Allison, Katrina, Sandy, and Harvey are names that will forever be synonymous with the United States—for all the wrong reasons.
They were each the “perfect storm” that left cities and regions underwater, shattered lives, and caused billions of dollars in property damage.
Tropical Storm Allison blew into Texas in June 2001 and, through two massive rainfalls, dumped 38.8 inches of rain on Houston at its highest recorded measurement. The storm ravaged the city, causing more than $5 billion in property damage.
In late August 2005, Katrina struck New Orleans as a Category 3 hurricane. While the storm itself—spanning 400 miles across—caused significant damage, the levee breaches throughout the city produced a catastrophic situation. At one point, nearly 80 percent of New Orleans was impacted by flooding to some degree. Katrina caused more than $108 billion in damage to the Gulf Coast, according to FEMA, which called the storm “the single most catastrophic natural disaster in U.S. history.”
Sandy, notably called “Superstorm Sandy,” was unique because it impacted the entire eastern seaboard in late October 2012. Sandy battered New England and produced a record 13.88-foot storm surge into New York City. Property damage in the U.S. was assessed at more than $70 billion, and shoreline erosion was massive, especially along the New Jersey coast.
Finally, Houston and many surrounding cities are still reeling from Hurricane Harvey, which hovered over the region for five days in late August and left an epic 51 inches of rain in some areas when it was over. Property damage estimates have surpassed $100 billion.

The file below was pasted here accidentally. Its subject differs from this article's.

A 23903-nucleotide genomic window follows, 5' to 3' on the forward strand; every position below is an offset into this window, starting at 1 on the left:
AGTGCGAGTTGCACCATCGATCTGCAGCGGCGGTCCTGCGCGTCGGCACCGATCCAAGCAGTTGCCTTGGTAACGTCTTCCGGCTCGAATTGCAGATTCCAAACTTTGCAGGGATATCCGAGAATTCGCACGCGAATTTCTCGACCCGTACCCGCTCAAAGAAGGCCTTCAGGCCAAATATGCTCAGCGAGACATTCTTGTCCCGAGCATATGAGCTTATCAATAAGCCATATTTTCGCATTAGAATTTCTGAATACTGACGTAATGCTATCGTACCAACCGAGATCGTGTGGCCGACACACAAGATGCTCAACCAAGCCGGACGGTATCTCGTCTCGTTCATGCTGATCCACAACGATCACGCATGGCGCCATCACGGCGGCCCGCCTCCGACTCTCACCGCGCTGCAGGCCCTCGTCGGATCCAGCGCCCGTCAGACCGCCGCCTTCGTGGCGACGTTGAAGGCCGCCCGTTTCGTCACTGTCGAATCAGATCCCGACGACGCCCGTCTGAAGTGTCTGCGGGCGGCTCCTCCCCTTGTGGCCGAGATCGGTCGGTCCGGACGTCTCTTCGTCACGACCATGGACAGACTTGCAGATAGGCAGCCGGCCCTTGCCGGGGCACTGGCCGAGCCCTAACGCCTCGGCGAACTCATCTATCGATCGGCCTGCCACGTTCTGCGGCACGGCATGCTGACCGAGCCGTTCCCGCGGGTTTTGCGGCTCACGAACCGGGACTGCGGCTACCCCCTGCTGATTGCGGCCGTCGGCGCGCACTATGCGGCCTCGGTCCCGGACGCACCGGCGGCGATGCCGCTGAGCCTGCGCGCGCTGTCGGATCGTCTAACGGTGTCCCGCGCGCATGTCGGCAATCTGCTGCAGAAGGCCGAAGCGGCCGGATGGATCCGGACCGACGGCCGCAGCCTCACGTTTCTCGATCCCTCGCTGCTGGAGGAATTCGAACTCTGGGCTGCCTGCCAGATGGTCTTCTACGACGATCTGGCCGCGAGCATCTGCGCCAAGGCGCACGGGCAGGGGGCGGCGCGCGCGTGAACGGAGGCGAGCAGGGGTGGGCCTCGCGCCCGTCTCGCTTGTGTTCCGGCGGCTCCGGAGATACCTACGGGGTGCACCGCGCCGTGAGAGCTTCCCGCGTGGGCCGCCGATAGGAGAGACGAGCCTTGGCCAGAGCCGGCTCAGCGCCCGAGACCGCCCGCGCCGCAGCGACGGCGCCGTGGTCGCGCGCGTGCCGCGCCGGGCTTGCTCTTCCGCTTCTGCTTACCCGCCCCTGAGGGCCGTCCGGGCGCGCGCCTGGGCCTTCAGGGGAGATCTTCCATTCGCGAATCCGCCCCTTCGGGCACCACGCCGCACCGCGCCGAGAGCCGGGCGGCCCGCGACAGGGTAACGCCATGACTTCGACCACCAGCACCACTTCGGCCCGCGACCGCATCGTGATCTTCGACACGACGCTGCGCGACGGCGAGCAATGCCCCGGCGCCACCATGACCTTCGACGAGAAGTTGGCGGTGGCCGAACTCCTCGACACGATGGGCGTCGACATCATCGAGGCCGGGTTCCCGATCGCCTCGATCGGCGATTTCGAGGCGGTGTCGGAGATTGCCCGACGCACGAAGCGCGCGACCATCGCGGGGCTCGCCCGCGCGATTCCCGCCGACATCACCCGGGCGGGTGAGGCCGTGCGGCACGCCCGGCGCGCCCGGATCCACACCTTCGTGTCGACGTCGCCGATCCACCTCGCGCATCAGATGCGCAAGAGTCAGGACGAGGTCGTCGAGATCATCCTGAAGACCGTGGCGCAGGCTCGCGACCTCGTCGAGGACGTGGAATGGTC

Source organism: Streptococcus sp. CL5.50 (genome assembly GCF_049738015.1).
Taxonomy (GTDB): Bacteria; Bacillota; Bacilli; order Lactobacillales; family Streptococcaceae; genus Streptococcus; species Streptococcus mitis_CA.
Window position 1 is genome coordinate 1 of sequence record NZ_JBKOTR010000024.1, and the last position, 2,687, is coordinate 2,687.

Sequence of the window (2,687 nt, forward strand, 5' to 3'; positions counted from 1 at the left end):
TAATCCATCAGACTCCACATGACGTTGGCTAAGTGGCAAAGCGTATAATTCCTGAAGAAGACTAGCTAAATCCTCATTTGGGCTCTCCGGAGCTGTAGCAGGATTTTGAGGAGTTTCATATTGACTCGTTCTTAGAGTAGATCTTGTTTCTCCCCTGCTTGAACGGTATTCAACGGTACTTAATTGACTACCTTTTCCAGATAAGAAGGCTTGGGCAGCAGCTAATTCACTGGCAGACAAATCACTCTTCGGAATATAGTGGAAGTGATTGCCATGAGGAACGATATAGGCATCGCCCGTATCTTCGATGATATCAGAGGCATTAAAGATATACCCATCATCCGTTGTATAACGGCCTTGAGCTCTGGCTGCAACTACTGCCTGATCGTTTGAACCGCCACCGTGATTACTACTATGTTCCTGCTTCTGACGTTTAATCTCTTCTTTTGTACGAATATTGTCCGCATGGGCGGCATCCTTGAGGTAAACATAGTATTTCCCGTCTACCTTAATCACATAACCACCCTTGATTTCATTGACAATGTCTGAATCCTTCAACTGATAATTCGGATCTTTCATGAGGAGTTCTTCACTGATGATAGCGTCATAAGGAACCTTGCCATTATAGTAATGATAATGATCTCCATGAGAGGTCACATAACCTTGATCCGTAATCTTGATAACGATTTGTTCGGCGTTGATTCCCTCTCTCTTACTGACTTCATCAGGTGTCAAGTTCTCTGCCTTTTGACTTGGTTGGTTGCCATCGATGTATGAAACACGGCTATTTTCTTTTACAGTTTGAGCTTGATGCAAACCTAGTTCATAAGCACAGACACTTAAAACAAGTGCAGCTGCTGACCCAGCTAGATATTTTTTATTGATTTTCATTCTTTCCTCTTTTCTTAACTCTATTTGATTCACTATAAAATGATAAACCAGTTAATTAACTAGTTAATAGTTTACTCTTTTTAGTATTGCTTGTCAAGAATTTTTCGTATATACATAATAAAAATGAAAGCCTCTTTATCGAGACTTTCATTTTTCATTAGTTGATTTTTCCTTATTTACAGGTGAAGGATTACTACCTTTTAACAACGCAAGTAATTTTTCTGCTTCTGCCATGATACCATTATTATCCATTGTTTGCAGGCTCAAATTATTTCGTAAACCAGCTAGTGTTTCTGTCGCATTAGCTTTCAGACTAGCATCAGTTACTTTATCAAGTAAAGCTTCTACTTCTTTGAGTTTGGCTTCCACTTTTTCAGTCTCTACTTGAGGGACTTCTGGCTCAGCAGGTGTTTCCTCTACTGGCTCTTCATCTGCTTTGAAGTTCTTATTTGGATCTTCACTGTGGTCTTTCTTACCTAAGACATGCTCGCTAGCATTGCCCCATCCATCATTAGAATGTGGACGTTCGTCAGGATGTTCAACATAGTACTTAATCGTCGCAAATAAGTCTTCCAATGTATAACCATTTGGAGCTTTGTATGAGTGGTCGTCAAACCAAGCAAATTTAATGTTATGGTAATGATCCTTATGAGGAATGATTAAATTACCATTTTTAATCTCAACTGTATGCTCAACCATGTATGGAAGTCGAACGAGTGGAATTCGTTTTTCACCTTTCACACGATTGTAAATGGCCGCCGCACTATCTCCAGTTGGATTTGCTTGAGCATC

A Tropical Storm Allison public report published by FEMA and the Harris County Flood Control District in 2002 predicted the inevitable arrival of Harvey: “The hard fact is: In addition to the many attributes that have attracted people to this area through the years, Houston and Harris County also have an established history of violent weather—the kind of history that frequently repeats itself,” the report noted. “We should expect another deadly rainmaker to visit the area someday.”
Hurricane Harvey reinforced that something more powerful and more damaging is not just possible, but probable.
More Than 50 Years of Advancements
While these storms were devastating in their own unique ways, they have also had a great impact on the evolution of technology to identify flood risk, bring awareness to the forefront in a proactive manner, and help make smarter, informed decisions.
The ultimate goal is to know where low-lying, flood-prone areas exist within our cities and communities—areas that could be at risk. It’s to know where water is going to cross a roadway. It’s to make available the most accurate information before, during, and following extreme rainfall events. It’s to help make our neighborhoods—even those outside of the flood zone—safer and minimize the loss of life during future floods.
Updating floodplains is not an easy process, but technology has evolved astronomically in the last 50-plus years to create new data and help determine flood risk.
Over the next several months, Halff will present a series of articles about the evolution of technology to identify flood risk. We’ll explore the following topics:
The following timeline breaks down significant milestones in flood risk analysis. (Click on the image for an enlargement.)
For more information about flood risk technology or Halff’s Water Resources team, write to Info-Water@Halff.com.
5 stories from A/E/C industry this week to keep you in the know. Topics: Winter water headaches/Road maintenance an… https://t.co/iMlYRYRZih
We are so proud of Janelle Reiher earning the Young Member of the Year award from the Society of American Military… https://t.co/c8Mx4EKnD2
Texas Regional Stormwater Conference
New Braunfels, Texas
Jan. 23, 2019
Visit our booth!
Water for Texas 2019 Conference
Jan. 23 – 25, 2019
AIA Dallas Small Firms Roundtable: Trails and Streetscapes
Feb. 7, 2019
10th Annual Northeast Tarrant Transportation Summit
Feb. 8, 2019
Focus North Texas Conference
Feb. 8, 2019
National Waterways Conference Legislative Summit
March 4 – 6, 2019
Texas Water Conservation Association Annual Convention
Lost Pines, Texas
March 6 – 8, 2019
Texas Water Conservation Association Texas Water Day
March 19 – 21, 2019
Texas ASLA State Conference
April 24 – 26, 2019
April 25 – 28, 2019
APWAOK/OWEA Spring Tech Conference
May 20 – 22, 2019